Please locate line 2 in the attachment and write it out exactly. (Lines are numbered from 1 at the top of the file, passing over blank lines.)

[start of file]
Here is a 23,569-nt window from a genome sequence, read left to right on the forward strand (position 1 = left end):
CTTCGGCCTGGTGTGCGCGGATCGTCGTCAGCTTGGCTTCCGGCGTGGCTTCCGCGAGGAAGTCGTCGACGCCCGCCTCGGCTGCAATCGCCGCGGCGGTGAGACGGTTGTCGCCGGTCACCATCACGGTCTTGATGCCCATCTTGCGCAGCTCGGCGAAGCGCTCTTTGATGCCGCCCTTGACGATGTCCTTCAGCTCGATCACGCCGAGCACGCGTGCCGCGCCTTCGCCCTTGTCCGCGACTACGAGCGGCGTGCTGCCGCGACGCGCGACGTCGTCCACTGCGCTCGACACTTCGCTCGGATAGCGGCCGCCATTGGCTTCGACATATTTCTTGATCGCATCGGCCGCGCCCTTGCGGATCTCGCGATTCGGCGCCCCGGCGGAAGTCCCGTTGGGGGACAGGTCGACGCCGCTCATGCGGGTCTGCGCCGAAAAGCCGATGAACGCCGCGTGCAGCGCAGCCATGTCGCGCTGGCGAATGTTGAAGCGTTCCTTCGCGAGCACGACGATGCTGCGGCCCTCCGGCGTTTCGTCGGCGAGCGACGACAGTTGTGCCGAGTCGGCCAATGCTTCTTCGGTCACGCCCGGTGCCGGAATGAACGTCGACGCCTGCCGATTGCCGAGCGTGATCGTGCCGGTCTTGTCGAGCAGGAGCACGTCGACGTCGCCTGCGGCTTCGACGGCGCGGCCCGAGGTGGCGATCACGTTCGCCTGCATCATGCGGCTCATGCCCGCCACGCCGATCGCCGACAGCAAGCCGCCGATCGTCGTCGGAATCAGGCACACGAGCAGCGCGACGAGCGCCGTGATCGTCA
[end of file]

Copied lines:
CTTCGGCCTGGTGTGCGCGGATCGTCGTCAGCTTGGCTTCCGGCGTGGCTTCCGCGAGGAAGTCGTCGACGCCCGCCTCGGCTGCAATCGCCGCGGCGGTGAGACGGTTGTCGCCGGTCACCATCACGGTCTTGATGCCCATCTTGCGCAGCTCGGCGAAGCGCTCTTTGATGCCGCCCTTGACGATGTCCTTCAGCTCGATCACGCCGAGCACGCGTGCCGCGCCTTCGCCCTTGTCCGCGACTACGAGCGGCGTGCTGCCGCGACGCGCGACGTCGTCCACTGCGCTCGACACTTCGCTCGGATAGCGGCCGCCATTGGCTTCGACATATTTCTTGATCGCATCGGCCGCGCCCTTGCGGATCTCGCGATTCGGCGCCCCGGCGGAAGTCCCGTTGGGGGACAGGTCGACGCCGCTCATGCGGGTCTGCGCCGAAAAGCCGATGAACGCCGCGTGCAGCGCAGCCATGTCGCGCTGGCGAATGTTGAAGCGTTCCTTCGCGAGCACGACGATGCTGCGGCCCTCCGGCGTTTCGTCGGCGAGCGACGACAGTTGTGCCGAGTCGGCCAATGCTTCTTCGGTCACGCCCGGTGCCGGAATGAACGTCGACGCCTGCCGATTGCCGAGCGTGATCGTGCCGGTCTTGTCGAGCAGGAGCACGTCGACGTCGCCTGCGGCTTCGACGGCGCGGCCCGAGGTGGCGATCACGTTCGCCTGCATCATGCGGCTCATGCCCGCCACGCCGATCGCCGACAGCAAGCCGCCGATCGTCGTCGGAATCAGGCACACGAGCAGCGCGACGAGCGCCGTGATCGTCA